But the wireless industry sued to fight off mandates for longer-lasting battery power after Hurricane Katrina. And today, carriers maintain that their towers have enough backup power and requiring more would be of little use if towers or lines connecting them to the network are damaged in a hurricane.
Instead, the Federal Communications Commission has proposed that carriers be required to publicly disclose how many of their towers stop working after storms. The new rule, if adopted, would help consumers choose which provider is most dependable in severe weather and “shame companies into beefing up their infrastructure,” said Howard Feld, senior vice president at Public Knowledge, a public interest group.
The wireless industry, however, says it has already spent the past year strengthening its networks to ensure cell service after the next hurricane.
AT&T, Verizon, Sprint and T-Mobile told The Huffington Post they have taken a variety of measures, investing in more generators and portable cell towers, upgrading cables that connect towers to the network, and expanding capacity so networks don’t jam when millions of people try to make calls at once.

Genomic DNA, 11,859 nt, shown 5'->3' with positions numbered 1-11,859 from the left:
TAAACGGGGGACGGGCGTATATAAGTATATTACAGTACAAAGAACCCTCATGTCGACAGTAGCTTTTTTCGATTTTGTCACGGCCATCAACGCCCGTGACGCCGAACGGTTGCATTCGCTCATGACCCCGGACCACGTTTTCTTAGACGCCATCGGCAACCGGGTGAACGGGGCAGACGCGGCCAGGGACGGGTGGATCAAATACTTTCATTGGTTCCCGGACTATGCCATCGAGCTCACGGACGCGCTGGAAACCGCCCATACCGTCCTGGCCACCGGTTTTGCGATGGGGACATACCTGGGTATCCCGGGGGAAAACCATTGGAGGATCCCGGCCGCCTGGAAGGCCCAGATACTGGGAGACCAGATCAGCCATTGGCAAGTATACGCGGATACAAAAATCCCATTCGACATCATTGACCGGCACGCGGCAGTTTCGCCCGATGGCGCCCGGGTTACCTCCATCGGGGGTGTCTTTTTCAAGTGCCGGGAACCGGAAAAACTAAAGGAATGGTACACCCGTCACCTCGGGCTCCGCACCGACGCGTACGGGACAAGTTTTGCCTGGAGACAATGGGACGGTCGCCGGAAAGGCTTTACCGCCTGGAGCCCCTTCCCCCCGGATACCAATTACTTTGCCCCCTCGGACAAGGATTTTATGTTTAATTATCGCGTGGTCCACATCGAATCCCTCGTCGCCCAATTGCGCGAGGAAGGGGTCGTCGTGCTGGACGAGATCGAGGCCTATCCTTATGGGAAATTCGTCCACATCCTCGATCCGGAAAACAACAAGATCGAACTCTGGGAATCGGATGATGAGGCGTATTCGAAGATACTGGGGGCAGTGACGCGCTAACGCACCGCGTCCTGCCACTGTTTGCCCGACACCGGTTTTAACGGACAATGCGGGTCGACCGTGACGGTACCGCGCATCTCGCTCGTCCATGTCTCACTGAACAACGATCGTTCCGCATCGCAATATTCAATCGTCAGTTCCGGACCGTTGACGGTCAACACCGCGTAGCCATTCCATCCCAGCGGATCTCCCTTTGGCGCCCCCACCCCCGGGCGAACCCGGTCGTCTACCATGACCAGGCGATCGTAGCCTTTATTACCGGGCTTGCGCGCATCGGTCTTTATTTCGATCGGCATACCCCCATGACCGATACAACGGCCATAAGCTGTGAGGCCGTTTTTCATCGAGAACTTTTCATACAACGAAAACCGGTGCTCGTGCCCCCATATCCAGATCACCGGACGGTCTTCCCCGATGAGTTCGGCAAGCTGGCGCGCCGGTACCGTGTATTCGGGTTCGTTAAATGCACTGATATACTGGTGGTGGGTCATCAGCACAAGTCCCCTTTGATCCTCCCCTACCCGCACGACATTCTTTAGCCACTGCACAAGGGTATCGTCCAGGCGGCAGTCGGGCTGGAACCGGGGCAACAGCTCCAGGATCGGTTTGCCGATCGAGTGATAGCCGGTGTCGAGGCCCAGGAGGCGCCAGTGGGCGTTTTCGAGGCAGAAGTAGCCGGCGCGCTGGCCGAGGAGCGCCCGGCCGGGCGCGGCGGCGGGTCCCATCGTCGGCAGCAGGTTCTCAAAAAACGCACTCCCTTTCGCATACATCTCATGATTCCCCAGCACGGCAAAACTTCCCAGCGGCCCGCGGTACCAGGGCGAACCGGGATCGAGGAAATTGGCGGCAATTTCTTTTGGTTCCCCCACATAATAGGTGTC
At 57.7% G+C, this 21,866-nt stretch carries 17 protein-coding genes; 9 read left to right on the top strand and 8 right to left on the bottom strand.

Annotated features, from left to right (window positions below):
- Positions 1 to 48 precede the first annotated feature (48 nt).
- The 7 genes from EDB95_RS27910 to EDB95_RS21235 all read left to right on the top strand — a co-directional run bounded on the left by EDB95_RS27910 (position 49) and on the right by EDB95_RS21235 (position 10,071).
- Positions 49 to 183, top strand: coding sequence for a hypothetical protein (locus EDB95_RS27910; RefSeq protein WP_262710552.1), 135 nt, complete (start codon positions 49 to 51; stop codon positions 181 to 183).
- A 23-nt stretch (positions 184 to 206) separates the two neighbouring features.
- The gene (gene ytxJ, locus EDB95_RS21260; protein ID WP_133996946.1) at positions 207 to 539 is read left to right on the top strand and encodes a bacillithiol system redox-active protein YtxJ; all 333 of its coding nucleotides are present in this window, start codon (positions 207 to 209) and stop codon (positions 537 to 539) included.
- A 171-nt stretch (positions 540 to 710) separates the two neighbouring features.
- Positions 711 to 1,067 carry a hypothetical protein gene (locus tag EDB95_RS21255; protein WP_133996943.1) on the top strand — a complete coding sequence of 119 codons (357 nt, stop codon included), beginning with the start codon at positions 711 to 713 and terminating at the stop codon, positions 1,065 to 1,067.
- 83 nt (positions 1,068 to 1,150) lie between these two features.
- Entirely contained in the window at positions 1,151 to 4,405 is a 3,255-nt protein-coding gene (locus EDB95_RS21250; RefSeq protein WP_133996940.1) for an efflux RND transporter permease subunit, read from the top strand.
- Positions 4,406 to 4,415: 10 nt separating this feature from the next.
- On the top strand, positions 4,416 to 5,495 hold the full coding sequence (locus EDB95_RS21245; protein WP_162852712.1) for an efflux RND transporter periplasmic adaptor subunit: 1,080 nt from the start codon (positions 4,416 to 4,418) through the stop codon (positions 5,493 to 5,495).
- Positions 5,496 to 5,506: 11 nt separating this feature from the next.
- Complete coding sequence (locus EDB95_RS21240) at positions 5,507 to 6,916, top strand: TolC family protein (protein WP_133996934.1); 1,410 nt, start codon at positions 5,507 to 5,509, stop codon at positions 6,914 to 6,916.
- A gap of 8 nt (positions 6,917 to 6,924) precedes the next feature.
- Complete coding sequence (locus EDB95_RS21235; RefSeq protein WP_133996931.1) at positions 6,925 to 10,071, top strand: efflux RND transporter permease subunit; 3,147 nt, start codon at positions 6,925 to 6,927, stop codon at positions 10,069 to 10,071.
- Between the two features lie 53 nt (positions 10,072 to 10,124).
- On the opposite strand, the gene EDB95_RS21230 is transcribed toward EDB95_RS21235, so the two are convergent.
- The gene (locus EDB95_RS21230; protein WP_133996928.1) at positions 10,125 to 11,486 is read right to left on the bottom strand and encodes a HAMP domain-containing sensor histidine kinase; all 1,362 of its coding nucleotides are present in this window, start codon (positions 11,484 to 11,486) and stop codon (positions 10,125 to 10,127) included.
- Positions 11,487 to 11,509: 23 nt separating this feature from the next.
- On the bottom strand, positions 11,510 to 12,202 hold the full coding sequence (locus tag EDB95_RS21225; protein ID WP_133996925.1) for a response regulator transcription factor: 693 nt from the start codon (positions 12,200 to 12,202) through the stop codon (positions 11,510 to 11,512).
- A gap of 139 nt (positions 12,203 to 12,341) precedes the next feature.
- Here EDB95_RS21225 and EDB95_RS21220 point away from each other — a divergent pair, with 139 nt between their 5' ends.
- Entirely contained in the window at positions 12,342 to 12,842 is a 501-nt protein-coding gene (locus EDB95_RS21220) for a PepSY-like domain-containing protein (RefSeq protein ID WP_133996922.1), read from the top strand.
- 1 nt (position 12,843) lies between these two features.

But some remain skeptical that phone companies have done enough.
“I don't have a lot of confidence because there is no requirement for carriers to disclose to us what they have done,” Feld said.
“They can advertise massive improvements they have made, but at the end of the day, ‘Trust me, we got it next time,' is not very reassuring,'" he added.
One person in need of reassuring is Schnirman, the Long Beach city manager. In the days after Hurricane Sandy slammed into Long Beach, the city of 33,000 people was “in complete communications darkness,” he said.
Every cell tower in the Long Island community stopped working and representatives from wireless companies were nowhere to be found, he said.
Schnirman said he spent a week after the storm trying to persuade a wireless carrier, which he declined to name, to deploy a portable cell tower -- known as a "cell on wheels" -- to restore service in Long Beach.
“We reached out to the carrier’s customer support to ask about getting a cell on wheels and the voice on phone said ‘You might want to look that up on Internet. I don’t know what that is,’” he recalled. “Of course, we had no Internet."
Schnirman rated the carriers’ performance after Sandy “somewhere between a D- and an F.”
Still, he remains hopeful. He said he met with Verizon representatives this year and the company has improved service in some hard-hit areas of town.
"That was very heartening to see," he said.
More than one-third of Long Beach residents rely on cell phones as their primary form of communication, he said, highlighting the need to make wireless service more resilient when the next hurricane crashes into their seaside town.
“If we live in a world where people use mobile phones as a primary source of communication," he said, "then we must expect them to work in a time of crisis."